Chromatic Scale –
The Ultimate Pitching Exercise Challenge!

Chromatic Scales can be deemed as one of the most challenging musical scales, and are also great pitching exercises for budding singers to practise with!

The reason why they are so challenging is because when we sing this scale, we are effectively singing all the notes on the piano, black and white keys included! This means that we are singing in semitones, and this is extremely beneficial to our pitching and hearing ability, because we would then be able to pitch and also detect smaller variations in pitch!

If we write the chromatic scale out in solfege, it would look like this:

1 (Doh), 1# (Di), 2 (Re), 2# (Ri), 3 (Mi), 4 (Fa), 4# (Fi), 5 (Sol)

5# (Si), 6 (La), 6# (Li), 7 (Ti), 1 (High Doh)

One point to note: Each sharp note has its equivalent name in ‘flats’. For example, a 1# (Di) note would also be called 2b (Ra), and they both refer to the same note. This is what we would call enharmonic notes, meaning notes with different names but exactly the same sound or pitch.

In the same way, here are the various enharmonic notes in a chromatic scale:

1) 1# (Di) = 2b (Ra)
2) 2# (Ri) = 3b (Meh)
3) 4# (Fi) = 5b (Seh)
4) 5# (Si) = 6b (Leh)
5) 6# (Li) = 7b (Teh)

Knowing the correct names to sing for each scale is another topic to talk about next time, but for us to be able to practise all these names, perhaps when we sing the chromatic scale in an ascending fashion, we can use all the ‘sharp’ names like Ri and Fi, and when we sing in a descending fashion, we can use all the ‘flat’ names like Leh and Teh.

Before we embark on actually singing this challenging scale, please do make sure you do your vocal warmups properly, and also be sure to practise good breath support so as to avoid vocal abuse or damage. For those who wish to play the chromatic scale on the piano or another musical instrument, just make sure that you end on whichever note that you may start on, but one octave higher, and be sure to play all the notes, including the sharps or flats, within the specific octave. I have uploaded some great practice music here for those who wish to challenge their pitching right here on this website! Just click on the specific scale you wish to practise, and follow the notes that i have played in the music. It is good practice to listen to the music a few times first to get the correct key before actually starting to sing along to the music, so that you achieve maximum results when singing these pitching exercises. In the music, I have sounded the first note of the scale, then slowly climbed upwards 1 semitone at a time until i end on the same note but one octave higher. This trains us to be able to pitch semitones well, and also to be more aware of smaller changes in pitch, making our hearing ability sharper and keeping us more in tune when we sing!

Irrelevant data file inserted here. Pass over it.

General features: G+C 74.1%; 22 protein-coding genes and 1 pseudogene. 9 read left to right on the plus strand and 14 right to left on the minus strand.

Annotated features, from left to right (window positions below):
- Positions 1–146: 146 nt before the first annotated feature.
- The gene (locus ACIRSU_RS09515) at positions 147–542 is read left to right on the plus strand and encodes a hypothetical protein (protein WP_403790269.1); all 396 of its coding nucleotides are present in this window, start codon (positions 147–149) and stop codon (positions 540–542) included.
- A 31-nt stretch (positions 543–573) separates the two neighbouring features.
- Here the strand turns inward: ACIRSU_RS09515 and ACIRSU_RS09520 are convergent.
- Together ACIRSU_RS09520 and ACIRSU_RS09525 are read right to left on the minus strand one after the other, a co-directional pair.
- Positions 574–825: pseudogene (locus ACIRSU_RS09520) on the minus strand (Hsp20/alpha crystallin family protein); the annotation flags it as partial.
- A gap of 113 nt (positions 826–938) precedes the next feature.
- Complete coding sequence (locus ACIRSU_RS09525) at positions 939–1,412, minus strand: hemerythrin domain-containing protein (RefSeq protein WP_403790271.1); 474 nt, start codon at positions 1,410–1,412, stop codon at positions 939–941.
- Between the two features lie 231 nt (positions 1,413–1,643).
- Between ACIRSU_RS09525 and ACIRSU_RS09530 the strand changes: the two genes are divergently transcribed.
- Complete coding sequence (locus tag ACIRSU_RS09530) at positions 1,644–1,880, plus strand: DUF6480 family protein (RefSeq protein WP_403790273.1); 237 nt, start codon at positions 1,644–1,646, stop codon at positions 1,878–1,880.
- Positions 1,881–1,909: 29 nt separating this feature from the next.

B Flat (Bb) Chromatic Progression

B Chromatic Progression

C Chromatic Progression

C Sharp (C#) Chromatic Progression

D Chromatic Progression

D Sharp (D#) Chromatic Progression

E Chromatic Progression

Do also check out my section on ‘Singing Problems’, in order to understand more about these common singing problems, and be ever watchful that you do not commit these bad habits when you sing or when you are practising these pitching exercises!

For those who would like to understand more about the Chromatic Scale and its structure, here is a very useful diagram:

Chromatic Scale Structure


Looking at the diagram, we can see the various notes (all labelled as sharps for convenience) in a chromatic progression, and we notice that there are no spare notes in the octave! All the notes are used, black and white keys included, and it really is quite a challenge for us to be able to sing these small changes in pitch within the constraints of a simple octave!

If you would like to listen to something that has a lot of semitones or uses parts of a chromatic scale, check out the song – ‘Flight of the Bumblebee’! This is a classical piano song which has lots of semitones and extensive usage of the chromatic scale, and it really is very exhilarating to listen to!

Click on this link to check out a video of popular pianist Maksim playing this song, and it should get your heart pumping real fast! (Of course i do not expect you to be able to sing so fast…)

Practising all these pitching exercises and scales sometimes makes our voices tire out, and it is good practice to be sure to take good care of our voices by following some of the useful tips that i have provided for you on my website. These tips should guide you towards protecting your voice and keeping it healthy during your pitching practices.

Once you master the extremely challenging Chromatic Scale Pitching Exercise, you would certainly be many steps ahead in your quest for great singing!

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